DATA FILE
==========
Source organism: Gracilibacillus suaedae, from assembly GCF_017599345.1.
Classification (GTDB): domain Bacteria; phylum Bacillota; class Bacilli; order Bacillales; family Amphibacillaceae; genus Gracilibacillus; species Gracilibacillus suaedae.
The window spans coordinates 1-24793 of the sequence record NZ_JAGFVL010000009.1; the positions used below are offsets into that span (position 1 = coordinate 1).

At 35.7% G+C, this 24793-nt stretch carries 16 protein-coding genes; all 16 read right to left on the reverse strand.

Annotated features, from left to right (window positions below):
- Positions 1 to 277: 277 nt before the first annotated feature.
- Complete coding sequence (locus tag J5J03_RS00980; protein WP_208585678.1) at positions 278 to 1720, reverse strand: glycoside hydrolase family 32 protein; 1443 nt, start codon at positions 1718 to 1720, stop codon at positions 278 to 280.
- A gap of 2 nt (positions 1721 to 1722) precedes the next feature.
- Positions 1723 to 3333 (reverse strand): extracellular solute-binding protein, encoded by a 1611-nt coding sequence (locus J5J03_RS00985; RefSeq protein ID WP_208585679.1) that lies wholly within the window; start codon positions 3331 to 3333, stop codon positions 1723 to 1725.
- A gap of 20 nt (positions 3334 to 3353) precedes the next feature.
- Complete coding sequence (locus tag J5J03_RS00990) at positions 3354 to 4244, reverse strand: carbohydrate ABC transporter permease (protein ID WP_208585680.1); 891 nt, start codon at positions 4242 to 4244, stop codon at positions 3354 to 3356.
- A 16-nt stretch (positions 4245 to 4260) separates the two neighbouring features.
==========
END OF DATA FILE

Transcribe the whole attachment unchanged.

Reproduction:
Source organism: Gracilibacillus suaedae, from assembly GCF_017599345.1.
Classification (GTDB): domain Bacteria; phylum Bacillota; class Bacilli; order Bacillales; family Amphibacillaceae; genus Gracilibacillus; species Gracilibacillus suaedae.
The window spans coordinates 1-24793 of the sequence record NZ_JAGFVL010000009.1; the positions used below are offsets into that span (position 1 = coordinate 1).

At 35.7% G+C, this 24793-nt stretch carries 16 protein-coding genes; all 16 read right to left on the reverse strand.

Annotated features, from left to right (window positions below):
- Positions 1 to 277: 277 nt before the first annotated feature.
- Complete coding sequence (locus tag J5J03_RS00980; protein WP_208585678.1) at positions 278 to 1720, reverse strand: glycoside hydrolase family 32 protein; 1443 nt, start codon at positions 1718 to 1720, stop codon at positions 278 to 280.
- A gap of 2 nt (positions 1721 to 1722) precedes the next feature.
- Positions 1723 to 3333 (reverse strand): extracellular solute-binding protein, encoded by a 1611-nt coding sequence (locus J5J03_RS00985; RefSeq protein ID WP_208585679.1) that lies wholly within the window; start codon positions 3331 to 3333, stop codon positions 1723 to 1725.
- A gap of 20 nt (positions 3334 to 3353) precedes the next feature.
- Complete coding sequence (locus tag J5J03_RS00990) at positions 3354 to 4244, reverse strand: carbohydrate ABC transporter permease (protein ID WP_208585680.1); 891 nt, start codon at positions 4242 to 4244, stop codon at positions 3354 to 3356.
- A 16-nt stretch (positions 4245 to 4260) separates the two neighbouring features.